Now before the stream of Jane Austen fangirl hate mail starts to flood the inbox, let me offer this disclaimer: As a bona fide connoisseur – yes, a degreed aficionado – of English literature, I heartily admire and hold dear the epitome of all that is truly “great” about Great Britain – most notably the laudable Jane Austen. Alongside the wit of Wilde, her entire library holds a cherished spot of honor upon the family bookshelves. The fervent professions of Mr. Darcy still send me into a swoon, and the long-awaited outpourings of Edward Ferrars set my heart aflutter. With that said, allow me to offer this addendum: Mansfield Park is an abomination.
I take no issue with Ms. Austen’s writing prowess. As one would expect, the mastery of her pen is apparent upon the page. Admittedly, the alleged heroine is an insipid wallflower who falls somewhere along the pastel side of the character color wheel, who is even forgettable to the other characters of the same tale. Take, for instance, the observations of Edmund, the object of her affections:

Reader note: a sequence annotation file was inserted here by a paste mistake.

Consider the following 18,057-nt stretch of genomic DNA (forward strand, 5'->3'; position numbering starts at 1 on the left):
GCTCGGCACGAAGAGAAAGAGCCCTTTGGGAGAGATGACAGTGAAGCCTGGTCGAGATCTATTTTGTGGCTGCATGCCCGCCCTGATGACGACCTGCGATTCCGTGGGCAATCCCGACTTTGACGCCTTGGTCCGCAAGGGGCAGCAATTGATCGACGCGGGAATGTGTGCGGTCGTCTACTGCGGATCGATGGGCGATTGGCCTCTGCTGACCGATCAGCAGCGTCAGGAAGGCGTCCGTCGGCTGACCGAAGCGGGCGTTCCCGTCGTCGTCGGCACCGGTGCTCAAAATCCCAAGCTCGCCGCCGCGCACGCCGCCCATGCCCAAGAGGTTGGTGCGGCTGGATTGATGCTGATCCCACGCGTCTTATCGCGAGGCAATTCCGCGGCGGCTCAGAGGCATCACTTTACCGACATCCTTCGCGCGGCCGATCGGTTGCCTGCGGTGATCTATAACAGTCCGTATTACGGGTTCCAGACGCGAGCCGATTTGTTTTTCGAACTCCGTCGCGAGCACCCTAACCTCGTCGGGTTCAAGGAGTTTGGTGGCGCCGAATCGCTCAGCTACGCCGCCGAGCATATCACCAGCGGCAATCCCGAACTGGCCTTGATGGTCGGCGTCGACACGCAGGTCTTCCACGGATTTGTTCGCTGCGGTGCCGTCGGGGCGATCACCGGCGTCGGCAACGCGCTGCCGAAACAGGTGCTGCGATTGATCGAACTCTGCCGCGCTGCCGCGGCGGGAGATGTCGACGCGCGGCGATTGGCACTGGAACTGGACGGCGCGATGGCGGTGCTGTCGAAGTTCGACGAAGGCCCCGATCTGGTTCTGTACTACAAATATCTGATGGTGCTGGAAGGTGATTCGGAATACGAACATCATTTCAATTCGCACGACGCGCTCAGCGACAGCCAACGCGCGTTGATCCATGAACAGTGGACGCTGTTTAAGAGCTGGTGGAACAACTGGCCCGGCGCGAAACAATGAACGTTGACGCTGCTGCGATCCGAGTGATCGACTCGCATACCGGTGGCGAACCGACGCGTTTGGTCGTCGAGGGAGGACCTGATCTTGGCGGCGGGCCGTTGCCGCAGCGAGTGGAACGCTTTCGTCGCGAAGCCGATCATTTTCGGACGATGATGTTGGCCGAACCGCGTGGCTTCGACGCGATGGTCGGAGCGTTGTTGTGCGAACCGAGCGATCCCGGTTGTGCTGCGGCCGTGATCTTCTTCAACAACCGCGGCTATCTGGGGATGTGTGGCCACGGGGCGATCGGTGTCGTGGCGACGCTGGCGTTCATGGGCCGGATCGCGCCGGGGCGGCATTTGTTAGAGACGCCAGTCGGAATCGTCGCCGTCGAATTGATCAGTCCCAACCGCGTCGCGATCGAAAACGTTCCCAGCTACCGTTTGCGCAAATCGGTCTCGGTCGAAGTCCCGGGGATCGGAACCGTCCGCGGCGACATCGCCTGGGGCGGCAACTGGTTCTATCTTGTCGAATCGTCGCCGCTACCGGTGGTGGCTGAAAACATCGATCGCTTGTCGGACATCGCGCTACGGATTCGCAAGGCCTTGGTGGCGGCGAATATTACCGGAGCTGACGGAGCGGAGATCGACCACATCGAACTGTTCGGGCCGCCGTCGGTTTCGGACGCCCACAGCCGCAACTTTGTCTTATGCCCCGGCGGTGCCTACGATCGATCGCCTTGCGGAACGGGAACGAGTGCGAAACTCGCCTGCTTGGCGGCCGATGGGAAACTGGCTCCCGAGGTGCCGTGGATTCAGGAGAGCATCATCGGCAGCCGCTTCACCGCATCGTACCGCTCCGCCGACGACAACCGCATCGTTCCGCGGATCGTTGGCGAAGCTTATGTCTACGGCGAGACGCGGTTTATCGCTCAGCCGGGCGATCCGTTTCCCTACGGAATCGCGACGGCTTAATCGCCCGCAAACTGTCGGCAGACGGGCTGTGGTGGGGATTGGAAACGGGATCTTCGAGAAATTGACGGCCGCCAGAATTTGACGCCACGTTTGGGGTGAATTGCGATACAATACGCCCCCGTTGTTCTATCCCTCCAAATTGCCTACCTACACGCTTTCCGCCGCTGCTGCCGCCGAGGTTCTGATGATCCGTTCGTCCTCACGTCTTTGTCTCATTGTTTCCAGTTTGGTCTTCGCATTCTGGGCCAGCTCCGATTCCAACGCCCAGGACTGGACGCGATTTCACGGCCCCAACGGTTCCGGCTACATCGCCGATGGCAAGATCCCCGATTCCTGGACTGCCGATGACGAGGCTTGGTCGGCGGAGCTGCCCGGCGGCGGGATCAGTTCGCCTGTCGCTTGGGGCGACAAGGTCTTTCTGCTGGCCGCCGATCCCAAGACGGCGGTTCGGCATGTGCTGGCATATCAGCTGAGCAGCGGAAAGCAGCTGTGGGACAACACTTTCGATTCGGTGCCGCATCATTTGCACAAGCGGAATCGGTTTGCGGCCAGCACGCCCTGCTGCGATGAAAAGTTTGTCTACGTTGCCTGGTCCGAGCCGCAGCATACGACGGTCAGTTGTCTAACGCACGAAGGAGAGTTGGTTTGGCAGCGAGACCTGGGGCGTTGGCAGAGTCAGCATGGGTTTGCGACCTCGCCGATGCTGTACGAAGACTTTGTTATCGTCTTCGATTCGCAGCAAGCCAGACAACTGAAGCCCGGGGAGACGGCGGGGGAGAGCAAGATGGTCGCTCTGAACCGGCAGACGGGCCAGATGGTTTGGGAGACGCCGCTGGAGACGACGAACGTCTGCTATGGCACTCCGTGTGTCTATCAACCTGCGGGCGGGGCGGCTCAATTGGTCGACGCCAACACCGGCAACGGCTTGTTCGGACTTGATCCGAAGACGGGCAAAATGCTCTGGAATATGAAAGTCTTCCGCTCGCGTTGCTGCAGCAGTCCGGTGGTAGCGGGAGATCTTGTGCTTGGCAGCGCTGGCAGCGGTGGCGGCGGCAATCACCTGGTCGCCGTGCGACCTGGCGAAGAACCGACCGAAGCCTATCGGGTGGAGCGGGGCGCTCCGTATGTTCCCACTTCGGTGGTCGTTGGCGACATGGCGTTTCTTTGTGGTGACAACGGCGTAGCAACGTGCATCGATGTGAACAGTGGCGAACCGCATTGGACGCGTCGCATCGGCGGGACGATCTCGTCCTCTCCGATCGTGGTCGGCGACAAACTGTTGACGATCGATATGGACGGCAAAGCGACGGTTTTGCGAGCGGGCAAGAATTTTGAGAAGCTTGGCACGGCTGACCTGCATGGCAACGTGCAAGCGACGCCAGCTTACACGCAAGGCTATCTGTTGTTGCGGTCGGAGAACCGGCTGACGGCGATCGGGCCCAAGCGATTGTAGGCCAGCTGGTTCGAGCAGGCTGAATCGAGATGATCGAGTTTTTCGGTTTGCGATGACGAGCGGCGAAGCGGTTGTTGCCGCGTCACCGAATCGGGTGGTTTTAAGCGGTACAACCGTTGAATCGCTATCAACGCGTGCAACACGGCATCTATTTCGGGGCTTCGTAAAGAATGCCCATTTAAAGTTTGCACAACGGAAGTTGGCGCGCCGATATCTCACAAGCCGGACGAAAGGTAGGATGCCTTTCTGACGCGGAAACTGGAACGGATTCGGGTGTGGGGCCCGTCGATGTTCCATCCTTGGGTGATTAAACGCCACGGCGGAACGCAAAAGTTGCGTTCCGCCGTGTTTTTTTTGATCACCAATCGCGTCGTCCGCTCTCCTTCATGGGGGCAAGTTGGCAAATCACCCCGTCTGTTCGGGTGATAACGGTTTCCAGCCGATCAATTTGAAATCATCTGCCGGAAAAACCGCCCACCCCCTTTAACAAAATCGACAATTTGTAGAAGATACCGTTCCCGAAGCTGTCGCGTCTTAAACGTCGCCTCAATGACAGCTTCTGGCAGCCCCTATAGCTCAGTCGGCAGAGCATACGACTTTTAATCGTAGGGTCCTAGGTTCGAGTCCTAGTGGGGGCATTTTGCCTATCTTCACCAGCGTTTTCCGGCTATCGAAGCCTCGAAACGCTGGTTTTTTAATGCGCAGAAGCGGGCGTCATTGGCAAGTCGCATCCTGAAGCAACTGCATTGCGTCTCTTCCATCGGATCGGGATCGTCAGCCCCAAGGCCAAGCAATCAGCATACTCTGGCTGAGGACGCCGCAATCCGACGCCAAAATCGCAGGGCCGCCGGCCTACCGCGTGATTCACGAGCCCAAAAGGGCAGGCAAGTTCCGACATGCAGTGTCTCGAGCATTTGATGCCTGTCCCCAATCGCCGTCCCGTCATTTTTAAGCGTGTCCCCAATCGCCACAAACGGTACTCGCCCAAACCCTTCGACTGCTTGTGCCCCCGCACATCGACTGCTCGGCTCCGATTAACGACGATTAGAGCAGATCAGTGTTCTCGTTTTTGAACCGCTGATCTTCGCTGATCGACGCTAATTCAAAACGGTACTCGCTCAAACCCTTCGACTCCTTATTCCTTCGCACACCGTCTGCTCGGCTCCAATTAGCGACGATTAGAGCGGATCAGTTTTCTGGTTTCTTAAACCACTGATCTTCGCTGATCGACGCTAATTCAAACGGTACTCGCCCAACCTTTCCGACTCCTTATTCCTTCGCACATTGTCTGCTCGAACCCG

“‘But where is Fanny? Is she gone to bed?’
“‘No, not that I know of,’ replied Mrs. Norris. ‘She was here a moment ago.’
“Her own gentle voice speaking from the other end of the room [...] told them that she was on the sofa.”
Yet the passive, blasé wallflower that is Fanny Price is not wherein my primary complaints lie. Nay, I instead take issue with the novel’s enthusiastic promotion of cousinly love. One must first take pity upon the unfortunately – though perhaps aptly – named heroine, Fanny Price. (Fanny Price? Not sure, but you might want to check with your local butcher. It is, however, arguably superior to the designation of her doppelganger, Fanny Pack.) Poor Fanny – who hands down wins the Crappiest Austen Heroine Naming Contest and whose first name unwittingly summarizes the quality of the plans for marital bliss proposed by her own story.